Watershed+ Residency Program at Ralph Klein Park
As part of Watershed+ program an artist studio space has been developed at Ralph Klein Park (RKP) for an ongoing artist residency program. the residency offers artists a unique opportunity to explore, experiment and engage in thoughts and conversations around Calgary’s watershed, water management and the Park environment, resulting in a enriched understanding of contemporary artistic practice and the environment – for artists, the public and the City of Calgary staff.
- Long-term residency: as part of the long term residency, the artists selected will work for a minimum of three months (this does not have to be consecutive).
- In addition to the long term residency program, there is an opportunity for artists to participate in short term residencies up to four weeks in length. These are paid opportunities that invite artists to use the facilities as a short term residency space.
During their residency, artists will be expected to engage with the RKP staff to promote collaboration and connections between contemporary art practice and natural and man-made processes on site, and potentially more broadly in the city.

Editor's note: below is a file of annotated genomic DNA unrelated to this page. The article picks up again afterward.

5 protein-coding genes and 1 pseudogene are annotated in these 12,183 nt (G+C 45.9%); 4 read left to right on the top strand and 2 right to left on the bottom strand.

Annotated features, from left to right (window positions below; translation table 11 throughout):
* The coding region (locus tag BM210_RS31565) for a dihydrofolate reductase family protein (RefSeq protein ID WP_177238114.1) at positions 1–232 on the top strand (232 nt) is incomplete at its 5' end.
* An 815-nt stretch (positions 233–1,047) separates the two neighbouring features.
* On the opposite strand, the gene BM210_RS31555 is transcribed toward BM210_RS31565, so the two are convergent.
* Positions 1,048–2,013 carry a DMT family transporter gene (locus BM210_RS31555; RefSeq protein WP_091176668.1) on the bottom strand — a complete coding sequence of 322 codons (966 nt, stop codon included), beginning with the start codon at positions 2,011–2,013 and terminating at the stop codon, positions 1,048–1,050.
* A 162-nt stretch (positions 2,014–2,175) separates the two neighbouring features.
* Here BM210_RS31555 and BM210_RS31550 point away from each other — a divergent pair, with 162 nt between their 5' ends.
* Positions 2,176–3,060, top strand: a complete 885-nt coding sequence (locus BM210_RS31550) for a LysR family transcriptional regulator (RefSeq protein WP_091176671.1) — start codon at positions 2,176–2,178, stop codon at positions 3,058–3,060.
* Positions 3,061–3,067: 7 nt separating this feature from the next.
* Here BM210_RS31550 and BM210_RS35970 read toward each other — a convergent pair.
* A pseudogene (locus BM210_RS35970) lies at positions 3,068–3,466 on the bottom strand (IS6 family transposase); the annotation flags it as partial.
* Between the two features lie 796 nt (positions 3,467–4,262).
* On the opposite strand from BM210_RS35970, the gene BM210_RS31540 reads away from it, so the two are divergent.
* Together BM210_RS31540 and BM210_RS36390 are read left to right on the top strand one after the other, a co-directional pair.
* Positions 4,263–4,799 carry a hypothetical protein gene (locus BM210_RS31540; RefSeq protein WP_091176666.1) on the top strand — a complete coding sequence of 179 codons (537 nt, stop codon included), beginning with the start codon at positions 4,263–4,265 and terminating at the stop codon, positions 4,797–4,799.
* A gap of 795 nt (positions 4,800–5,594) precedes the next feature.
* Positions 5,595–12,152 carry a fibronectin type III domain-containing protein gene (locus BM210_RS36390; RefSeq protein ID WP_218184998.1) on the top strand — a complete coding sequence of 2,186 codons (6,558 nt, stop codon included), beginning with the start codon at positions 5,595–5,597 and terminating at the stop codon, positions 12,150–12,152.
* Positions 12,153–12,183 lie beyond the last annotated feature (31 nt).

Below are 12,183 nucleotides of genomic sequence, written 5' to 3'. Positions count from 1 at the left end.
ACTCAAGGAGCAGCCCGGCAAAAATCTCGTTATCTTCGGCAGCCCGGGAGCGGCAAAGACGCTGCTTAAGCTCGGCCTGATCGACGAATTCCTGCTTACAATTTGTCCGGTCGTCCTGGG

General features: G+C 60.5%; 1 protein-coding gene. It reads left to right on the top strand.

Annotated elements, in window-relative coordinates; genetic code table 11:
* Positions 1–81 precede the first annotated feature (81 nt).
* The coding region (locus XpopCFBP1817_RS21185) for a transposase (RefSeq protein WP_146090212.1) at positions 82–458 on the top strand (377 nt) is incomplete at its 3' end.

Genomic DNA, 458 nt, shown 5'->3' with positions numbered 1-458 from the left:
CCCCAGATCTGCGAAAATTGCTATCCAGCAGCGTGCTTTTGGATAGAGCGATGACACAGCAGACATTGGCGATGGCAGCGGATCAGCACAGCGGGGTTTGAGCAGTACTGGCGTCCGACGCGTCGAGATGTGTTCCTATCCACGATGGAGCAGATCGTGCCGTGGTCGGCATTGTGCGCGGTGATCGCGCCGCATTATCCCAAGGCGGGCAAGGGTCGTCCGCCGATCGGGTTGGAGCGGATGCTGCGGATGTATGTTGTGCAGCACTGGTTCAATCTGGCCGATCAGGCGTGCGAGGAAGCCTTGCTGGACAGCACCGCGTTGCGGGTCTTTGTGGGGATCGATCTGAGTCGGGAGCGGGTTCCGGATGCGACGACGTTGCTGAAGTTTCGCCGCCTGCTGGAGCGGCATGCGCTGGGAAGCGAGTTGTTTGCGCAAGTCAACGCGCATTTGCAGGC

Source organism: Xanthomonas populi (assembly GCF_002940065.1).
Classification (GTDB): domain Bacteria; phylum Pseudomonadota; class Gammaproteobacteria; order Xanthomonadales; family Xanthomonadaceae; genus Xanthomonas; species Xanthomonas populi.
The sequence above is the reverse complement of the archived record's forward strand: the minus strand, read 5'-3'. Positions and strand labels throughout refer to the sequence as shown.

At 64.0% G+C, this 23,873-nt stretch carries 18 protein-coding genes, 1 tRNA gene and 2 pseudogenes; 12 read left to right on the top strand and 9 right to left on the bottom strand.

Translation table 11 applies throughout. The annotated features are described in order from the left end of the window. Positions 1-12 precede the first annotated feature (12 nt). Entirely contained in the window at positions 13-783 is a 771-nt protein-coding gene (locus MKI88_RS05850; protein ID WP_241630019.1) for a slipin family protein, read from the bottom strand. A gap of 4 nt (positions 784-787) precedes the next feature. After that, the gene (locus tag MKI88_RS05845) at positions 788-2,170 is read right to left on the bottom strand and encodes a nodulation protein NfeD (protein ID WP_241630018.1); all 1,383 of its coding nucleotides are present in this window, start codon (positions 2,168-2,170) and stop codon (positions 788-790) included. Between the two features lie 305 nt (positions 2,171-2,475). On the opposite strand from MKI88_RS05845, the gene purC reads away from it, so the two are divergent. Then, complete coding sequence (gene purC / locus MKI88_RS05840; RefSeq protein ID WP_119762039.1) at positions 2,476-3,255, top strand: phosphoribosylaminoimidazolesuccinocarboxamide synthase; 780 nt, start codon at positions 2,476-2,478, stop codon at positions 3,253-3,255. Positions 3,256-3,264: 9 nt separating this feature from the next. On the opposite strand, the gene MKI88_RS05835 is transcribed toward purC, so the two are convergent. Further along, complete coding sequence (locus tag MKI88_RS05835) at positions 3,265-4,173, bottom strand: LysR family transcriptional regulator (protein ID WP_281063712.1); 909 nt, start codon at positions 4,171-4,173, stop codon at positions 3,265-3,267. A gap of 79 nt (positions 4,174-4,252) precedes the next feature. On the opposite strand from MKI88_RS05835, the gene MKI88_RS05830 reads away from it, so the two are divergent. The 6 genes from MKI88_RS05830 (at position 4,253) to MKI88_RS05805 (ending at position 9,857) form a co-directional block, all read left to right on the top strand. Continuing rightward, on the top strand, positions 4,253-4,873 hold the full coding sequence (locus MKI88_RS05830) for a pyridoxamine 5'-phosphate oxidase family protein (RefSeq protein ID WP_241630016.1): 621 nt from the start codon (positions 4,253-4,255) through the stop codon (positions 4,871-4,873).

A purpose built individual artist studio space will be provided at RKP, positioned on the top floor of the eeeC building overlooking the manmade wetlands, with access to a workshop with a selection of basic hand and power tools. access to special equipment requirements may be negotiated.
For the long term residency the artist will be provided with accommodation options (within the accommodation allowance). Artists are not required to accept this accommodation if they wish to make alternative arrangements.
RKP is Calgary’s newest major park and is located within the shepard stormwater diversion Project – a 156 hectares (385 acres) man-made wetland that functions as both a stormwater storage facility and a treatment wetland that naturally filters stormwater. It is the largest constructed stormwater treatment wetland in Canada and provides a route for stormwater from the east side of the city to the Bow River.